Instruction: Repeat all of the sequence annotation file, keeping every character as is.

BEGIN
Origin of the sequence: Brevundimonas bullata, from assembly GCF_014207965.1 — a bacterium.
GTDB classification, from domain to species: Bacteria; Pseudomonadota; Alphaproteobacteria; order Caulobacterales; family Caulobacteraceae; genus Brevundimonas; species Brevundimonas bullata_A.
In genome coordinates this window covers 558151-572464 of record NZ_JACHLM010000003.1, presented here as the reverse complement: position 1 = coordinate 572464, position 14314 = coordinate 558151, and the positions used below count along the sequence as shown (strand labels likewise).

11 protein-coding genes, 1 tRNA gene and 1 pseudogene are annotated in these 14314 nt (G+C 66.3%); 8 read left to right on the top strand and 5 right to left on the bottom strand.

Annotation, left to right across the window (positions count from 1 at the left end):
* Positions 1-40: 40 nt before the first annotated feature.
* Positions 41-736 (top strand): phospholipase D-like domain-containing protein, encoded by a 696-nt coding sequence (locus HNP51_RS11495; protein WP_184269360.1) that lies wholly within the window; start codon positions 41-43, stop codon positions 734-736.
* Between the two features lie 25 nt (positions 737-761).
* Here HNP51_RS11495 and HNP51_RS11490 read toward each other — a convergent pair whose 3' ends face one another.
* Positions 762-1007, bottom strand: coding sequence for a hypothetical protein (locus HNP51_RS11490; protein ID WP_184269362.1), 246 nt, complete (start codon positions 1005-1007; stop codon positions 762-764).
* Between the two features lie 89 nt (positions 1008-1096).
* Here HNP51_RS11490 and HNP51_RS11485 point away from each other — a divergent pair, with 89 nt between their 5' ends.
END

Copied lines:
Origin of the sequence: Brevundimonas bullata, from assembly GCF_014207965.1 — a bacterium.
GTDB classification, from domain to species: Bacteria; Pseudomonadota; Alphaproteobacteria; order Caulobacterales; family Caulobacteraceae; genus Brevundimonas; species Brevundimonas bullata_A.
In genome coordinates this window covers 558151-572464 of record NZ_JACHLM010000003.1, presented here as the reverse complement: position 1 = coordinate 572464, position 14314 = coordinate 558151, and the positions used below count along the sequence as shown (strand labels likewise).

11 protein-coding genes, 1 tRNA gene and 1 pseudogene are annotated in these 14314 nt (G+C 66.3%); 8 read left to right on the top strand and 5 right to left on the bottom strand.

Annotation, left to right across the window (positions count from 1 at the left end):
* Positions 1-40: 40 nt before the first annotated feature.
* Positions 41-736 (top strand): phospholipase D-like domain-containing protein, encoded by a 696-nt coding sequence (locus HNP51_RS11495; protein WP_184269360.1) that lies wholly within the window; start codon positions 41-43, stop codon positions 734-736.
* Between the two features lie 25 nt (positions 737-761).
* Here HNP51_RS11495 and HNP51_RS11490 read toward each other — a convergent pair whose 3' ends face one another.
* Positions 762-1007, bottom strand: coding sequence for a hypothetical protein (locus HNP51_RS11490; protein ID WP_184269362.1), 246 nt, complete (start codon positions 1005-1007; stop codon positions 762-764).
* Between the two features lie 89 nt (positions 1008-1096).
* Here HNP51_RS11490 and HNP51_RS11485 point away from each other — a divergent pair, with 89 nt between their 5' ends.